Professor and York University Research Chair Chun Peng received $780,000 from the Canadian Institutes of Health Research (CIHR) to fund a new project associated with her ongoing research into pre-eclampsia, a pregnancy disorder with a profound impact on maternal and fetal health.
The grant funds a project titled “NLRC5 isoforms in placental development and pathogenesis of pre-eclampsia,” part of Peng’s long-term research goal to better understand pre-eclampsia, which usually develops after 20 weeks of gestation and is characterized by high blood pressure, as well as damage to liver, kidneys or other organs. It is the leading direct cause of maternal and fetal death in the world, with over 75,000 pregnant women and 500,000 infants dying from it each year, according to the Centers for Disease Control and Prevention.
Even if someone survives the disease, it can lead to negative effects on the mother and fetus health during pregnancy, and can have lifelong negative impacts on cardiovascular health for both. The causes of pre-eclampsia are not fully understood, but it is known that abnormal placental development – in particular, the insufficient invasion of placental cells into the uterus to carry out the remodelling of the uterine blood vessels – is a major contributing factor.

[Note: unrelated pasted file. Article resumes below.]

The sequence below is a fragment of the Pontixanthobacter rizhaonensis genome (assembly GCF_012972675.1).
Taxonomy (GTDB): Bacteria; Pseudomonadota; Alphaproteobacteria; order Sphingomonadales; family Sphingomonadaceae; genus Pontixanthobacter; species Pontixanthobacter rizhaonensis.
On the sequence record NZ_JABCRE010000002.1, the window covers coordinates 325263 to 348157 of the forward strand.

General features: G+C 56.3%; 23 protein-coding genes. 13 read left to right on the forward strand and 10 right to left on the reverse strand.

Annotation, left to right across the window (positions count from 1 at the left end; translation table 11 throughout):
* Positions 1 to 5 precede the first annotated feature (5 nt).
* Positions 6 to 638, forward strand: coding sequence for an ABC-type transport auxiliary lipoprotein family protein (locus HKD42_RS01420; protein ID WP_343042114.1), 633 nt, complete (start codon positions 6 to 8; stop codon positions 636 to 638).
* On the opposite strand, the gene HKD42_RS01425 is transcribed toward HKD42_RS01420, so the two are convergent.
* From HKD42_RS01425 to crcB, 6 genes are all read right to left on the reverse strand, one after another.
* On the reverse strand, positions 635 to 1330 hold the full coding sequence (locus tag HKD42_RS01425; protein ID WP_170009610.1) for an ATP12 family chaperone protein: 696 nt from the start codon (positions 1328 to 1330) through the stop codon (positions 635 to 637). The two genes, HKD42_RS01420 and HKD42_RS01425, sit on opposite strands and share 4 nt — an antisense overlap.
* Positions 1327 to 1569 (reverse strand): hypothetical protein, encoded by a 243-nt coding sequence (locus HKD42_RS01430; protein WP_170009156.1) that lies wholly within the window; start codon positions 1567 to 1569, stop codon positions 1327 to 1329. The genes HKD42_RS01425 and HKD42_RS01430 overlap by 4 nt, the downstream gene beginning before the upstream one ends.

The new study builds upon findings from a previous project where Peng and colleagues identified two truncated isoforms of a protein called NLRC5 in human placenta. Preliminary results suggest that these NLRC5 isoforms play important roles in regulating placental development, and they may contribute to the pathogenesis of pre-eclampsia. In this study, her lab will collaborate with researchers from Mount Sinai Hospital and Toronto General Hospital to further examine how NLRC5 exert their functions in the placenta and to determine if their over-expression will lead to the development of pre-eclampsia-like symptoms.
“This project will allow us to understand more of how placenta development is regulated during pregnancy and how the abnormal levels of NLRC5 isoforms may contribute to the development of pre-eclampsia,” says Peng. “We really hope that this can give us some clues on whether a new strategy could be developed to either prevent or treat pre-eclampsia.”
Peng, who had her York Research Chair in Women’s Reproductive Health renewed in 2021, has been conducting research to better understand pre-eclampsia since 1998, and has received several previous CIHR grants – collectively amounting to nearly $3.5 million – to study the disorder.